A company may take you out to dinner in order to persuade you to hire them. This is considered a gift as well, even though you may have rejected their offer.
Creating policies for giving and receiving gifts. Most companies identify a maximum value for such transactions.
Review all third-party business deals. Before any deal goes through, make sure it has been subject to a thorough review by others in the company. However, each employee in charge of the deal should still have the authority to make it.
Discover the conflict before you start a lawyer-client relationship. A lawyer-client relationship is established as soon as the client asks the lawyer for representation and the lawyer agrees. No money needs to have changed hands. The lawyer is expected to protect the client's privacy from this point forward. Before you agree to undertake representation, double-check to see if the client's case will conflict with any other ongoing or former case.
If Bob is hiring you to sue Allison, you should check to make sure that Allison is not a current or former client.
Determine if new clients have any connections to other cases. If you are taking in a new client, it is best to know if they are involved in any ongoing cases in which you have participated. Even if your or their involvement was minimal, you should identify these cases.
If you served as a witness to a trial where Bob was accused, then you should consider the possibility of a conflict and its impact upon your existing and potential client relations.
Disclose your personal ties to your firm. Your firm should be generally aware of your family ties, financial investments, relations, and connections to local government. Informing your firm in specific terms about these ties can help everyone in the office identify potential conflicts with greater ease. If your status changes (for example, if you get married), inform your firm immediately.
Always inform the firm when you become aware of a potential conflict through a relative.
However, no firm expects its employees to disclose every instance which might arise in the future as a conflict.
Identify any personal relationships between legal representation, clients, and third parties. Judges, lawyers, paralegals, plaintiffs, clients, consultants, and expert witnesses should disclose all personal and financial relationships for which there might be a conflict of interest. Of course, this does not always happen. If you suspect two people have a personal relationship that can affect the partiality of the case, you may approach the judge with what is called a formal motion of recusal. This motion asks the judge to dismiss a member of the case due to a conflict of interest.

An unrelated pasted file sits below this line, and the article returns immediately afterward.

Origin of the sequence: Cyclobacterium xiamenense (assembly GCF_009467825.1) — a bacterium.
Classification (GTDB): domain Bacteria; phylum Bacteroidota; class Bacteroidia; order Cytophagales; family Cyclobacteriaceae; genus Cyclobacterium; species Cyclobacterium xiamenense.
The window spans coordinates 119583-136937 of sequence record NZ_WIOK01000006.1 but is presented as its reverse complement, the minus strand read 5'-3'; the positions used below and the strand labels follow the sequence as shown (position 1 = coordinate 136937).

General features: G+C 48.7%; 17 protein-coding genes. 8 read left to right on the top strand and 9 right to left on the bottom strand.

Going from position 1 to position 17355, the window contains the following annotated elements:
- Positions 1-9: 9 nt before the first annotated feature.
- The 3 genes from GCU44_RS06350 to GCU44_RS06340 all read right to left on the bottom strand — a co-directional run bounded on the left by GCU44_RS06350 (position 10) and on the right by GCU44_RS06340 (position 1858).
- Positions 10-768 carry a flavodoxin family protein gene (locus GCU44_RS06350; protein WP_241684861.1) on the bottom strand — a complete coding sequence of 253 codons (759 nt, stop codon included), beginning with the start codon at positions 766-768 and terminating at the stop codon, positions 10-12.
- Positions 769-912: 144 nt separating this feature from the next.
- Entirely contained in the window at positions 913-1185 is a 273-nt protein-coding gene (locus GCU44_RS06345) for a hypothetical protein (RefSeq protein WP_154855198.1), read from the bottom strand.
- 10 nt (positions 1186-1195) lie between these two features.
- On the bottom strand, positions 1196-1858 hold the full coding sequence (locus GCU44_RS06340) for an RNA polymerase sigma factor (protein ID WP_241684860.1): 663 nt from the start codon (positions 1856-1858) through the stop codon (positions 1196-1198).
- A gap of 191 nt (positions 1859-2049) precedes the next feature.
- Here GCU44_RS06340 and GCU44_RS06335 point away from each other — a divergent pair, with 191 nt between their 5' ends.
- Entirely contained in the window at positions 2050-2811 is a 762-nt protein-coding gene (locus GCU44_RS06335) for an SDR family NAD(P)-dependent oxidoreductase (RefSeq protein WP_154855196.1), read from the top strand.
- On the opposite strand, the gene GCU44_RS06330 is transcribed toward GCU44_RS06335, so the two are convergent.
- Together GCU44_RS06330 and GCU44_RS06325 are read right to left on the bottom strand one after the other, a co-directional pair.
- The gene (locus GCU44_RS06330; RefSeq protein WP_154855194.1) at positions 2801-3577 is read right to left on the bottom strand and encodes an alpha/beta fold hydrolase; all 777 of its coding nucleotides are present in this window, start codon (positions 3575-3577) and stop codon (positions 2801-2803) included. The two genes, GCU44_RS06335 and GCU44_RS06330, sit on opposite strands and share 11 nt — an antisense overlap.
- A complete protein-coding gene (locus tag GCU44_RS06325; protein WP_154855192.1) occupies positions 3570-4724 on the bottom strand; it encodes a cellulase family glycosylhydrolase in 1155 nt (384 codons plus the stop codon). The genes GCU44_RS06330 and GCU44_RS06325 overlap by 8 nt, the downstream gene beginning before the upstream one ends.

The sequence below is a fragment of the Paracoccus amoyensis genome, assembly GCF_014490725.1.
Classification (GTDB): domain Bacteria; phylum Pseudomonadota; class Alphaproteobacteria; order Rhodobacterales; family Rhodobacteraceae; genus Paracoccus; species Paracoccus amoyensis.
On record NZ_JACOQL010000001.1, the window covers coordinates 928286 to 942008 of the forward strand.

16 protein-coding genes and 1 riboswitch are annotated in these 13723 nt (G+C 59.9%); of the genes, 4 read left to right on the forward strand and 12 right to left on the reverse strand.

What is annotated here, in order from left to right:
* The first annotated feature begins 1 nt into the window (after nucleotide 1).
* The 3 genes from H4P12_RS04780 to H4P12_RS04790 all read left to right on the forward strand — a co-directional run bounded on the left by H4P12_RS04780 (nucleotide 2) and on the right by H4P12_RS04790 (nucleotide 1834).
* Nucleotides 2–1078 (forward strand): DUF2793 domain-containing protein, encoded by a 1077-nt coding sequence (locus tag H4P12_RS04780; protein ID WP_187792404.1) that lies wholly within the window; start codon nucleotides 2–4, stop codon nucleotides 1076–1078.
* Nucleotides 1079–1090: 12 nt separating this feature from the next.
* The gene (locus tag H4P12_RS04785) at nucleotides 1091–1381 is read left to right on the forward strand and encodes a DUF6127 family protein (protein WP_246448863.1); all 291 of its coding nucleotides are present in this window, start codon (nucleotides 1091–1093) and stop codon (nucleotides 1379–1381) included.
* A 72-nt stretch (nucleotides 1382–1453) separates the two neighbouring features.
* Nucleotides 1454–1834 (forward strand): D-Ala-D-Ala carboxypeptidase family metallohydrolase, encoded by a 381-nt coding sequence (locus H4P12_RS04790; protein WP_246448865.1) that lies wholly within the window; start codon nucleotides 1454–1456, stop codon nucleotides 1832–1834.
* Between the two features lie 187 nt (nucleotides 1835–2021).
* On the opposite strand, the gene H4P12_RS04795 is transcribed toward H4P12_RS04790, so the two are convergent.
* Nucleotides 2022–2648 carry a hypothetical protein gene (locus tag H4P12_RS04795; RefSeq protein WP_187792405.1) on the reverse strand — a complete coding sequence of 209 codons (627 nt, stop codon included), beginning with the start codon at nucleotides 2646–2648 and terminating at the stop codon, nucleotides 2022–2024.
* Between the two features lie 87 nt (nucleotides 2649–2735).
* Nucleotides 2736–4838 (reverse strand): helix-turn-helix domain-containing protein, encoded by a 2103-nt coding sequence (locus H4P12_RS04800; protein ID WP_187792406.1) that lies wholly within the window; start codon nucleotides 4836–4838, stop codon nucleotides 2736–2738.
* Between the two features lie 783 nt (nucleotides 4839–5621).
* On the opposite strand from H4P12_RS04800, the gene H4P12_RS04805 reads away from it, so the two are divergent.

If you and a relative are both lawyers, it is generally considered a conflict of interest for you to represent opposing parties.
A lawyer may represent his or her own relatives, but it is a conflict of interest when the lawyer is representing a party opposing their relatives.
Judges should not have any ties to the members of the case. It is standard procedure for a judge to remove themselves from a case if such a conflict arises. If you know their personal or financial interests are at stake and they do not excuse themselves, you may file a formal motion of recusal.
Avoid taking on cases that create a conflict of interest with a client. Lawyers cannot sue their own clients, nor can they represent both sides in a legal conflict. If another client comes to you with a case against one of your existing clients, you should not accept the case. If this client is a new client, you can still represent your old client, but if both clients are existing clients, you should remove yourself from the case entirely.
If Bob is trying to sue Allison, you may find that Allison is a current client. She may want you to defend her against Bob. If Bob is a potential new client, you can still represent Allison.
However, if Bob has hired you in the past, you should not represent either Bob or Allison.
This does not represent a conflict of interest as you have no relationship with Bob.
Gain informed consent. If you believe there is a conflict of interest, you may still be able to proceed. You may not break lawyer-client confidentiality, nor can you represent two clients against one another. That said, if the clients’ cases are not involved and you have no other personal stake, you may get written permission from your clients. This is called informed consent. Without breaking confidentiality, tell your clients of the potential conflict. If they understand the conflict and still agree to hire you, they may sign a contract.